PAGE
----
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kraftiekortie
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13 Aug 2022, 8:58 am

This seems to happen often. People who feel forced to strive (e.g., to become the first member of a family to graduate college) tend to sublimate their internal struggles.

It’s possible your daughter doesn’t have to “strive” so much—so her internal struggles are not sublimated. It doesn’t lessen her struggles….but if she was forced by circumstances to “keep her head above water,” then her internal struggles might be shunted to the background by immediate need.

This is related to Maslow’s Hierarchy of Needs. The need for shelter takes priority over the need for self-actualization.

This happens so often that it is classic.

The need and will to survive forces one to sublimate one’s internal struggles.

It’s possible I’m over-simplifying this—but I’ve seen this sort of thing time after time. Adolescence is a tough time. There are many times when pure “time” heals wounds.



KitLily
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13 Aug 2022, 9:39 am

kraftiekortie wrote:
There are certainly girls who show all the classic autistic symptoms at a young age. But there are other girls who are “missed” because their symptoms are less overt than the symptoms of boys. They tend to cause little trouble, and to seem to be “just shy.”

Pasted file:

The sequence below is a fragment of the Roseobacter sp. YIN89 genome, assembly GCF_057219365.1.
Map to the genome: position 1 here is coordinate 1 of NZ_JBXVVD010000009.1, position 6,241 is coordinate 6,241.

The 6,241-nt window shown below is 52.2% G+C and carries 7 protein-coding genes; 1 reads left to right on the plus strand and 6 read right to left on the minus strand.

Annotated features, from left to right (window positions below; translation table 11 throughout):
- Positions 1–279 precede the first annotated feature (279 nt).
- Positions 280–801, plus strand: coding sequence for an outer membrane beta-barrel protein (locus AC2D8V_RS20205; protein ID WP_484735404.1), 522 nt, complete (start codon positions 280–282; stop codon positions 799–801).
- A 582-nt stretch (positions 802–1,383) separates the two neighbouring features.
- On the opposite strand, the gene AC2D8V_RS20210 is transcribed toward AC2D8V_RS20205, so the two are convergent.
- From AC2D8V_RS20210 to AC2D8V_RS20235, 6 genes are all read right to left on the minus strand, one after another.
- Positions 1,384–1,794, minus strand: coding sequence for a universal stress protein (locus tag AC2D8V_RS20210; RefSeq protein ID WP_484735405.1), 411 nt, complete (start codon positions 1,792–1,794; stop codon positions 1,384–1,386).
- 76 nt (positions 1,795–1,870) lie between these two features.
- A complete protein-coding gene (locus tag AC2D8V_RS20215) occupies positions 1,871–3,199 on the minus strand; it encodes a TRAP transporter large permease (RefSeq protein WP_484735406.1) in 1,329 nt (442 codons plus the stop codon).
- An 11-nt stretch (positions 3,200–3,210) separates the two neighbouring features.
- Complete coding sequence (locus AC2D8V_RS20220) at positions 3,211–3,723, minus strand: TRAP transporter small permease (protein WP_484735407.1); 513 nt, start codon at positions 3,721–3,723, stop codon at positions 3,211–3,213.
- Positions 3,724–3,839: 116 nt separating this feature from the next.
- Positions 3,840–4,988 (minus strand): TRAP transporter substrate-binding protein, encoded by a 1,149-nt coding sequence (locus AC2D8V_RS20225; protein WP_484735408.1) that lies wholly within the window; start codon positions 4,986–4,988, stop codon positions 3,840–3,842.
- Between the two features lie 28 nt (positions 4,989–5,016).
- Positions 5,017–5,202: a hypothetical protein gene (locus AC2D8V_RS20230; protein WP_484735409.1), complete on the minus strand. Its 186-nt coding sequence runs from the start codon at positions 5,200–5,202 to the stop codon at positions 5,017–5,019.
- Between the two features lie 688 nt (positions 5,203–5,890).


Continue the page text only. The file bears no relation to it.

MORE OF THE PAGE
Boys just “act out” more, so they force teachers to assess them, and refer them for professional assessments. Because these boys are disruptive to the stability of a class.


You hit the nail on the head. Boys tend to act out more in every sense of the word, so they get noticed and given attention. Whereas girls tend to want to fit in and stay quiet and shy at school.

Our daughter did that but she had meltdowns at home and showed her emotions. We just thought it was good that she felt free to do so and let her show whatever she wanted to show.

I, however, was not allowed to show emotions at school or at home so I was just repressed everywhere. I had a bad temper though which would burst out sometimes. Hm, I wonder why. Repressed at home AND at school? No wonder my emotions burst out sometimes! They had to.


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KitLily
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13 Aug 2022, 9:40 am

On_A_Journey wrote:
Plot twist (I'm the OP): To learn more and help my daughter, I took all the assessments at Embrace Autism. I scored as autistic on every measure except one where I scored as having a mixture of autistic and neurotypical characteristics. I was surprised. Maybe I missed the signs with my daughter because we are very similar.


I think that's very possible with you, and the same with me and my daughter. We're very similar so we didn't notice anything out of the ordinary.


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I'm sorry if I get you mixed up with other people, I'm not good at telling people apart. Just remind me of our last conversation then I'll know who you are.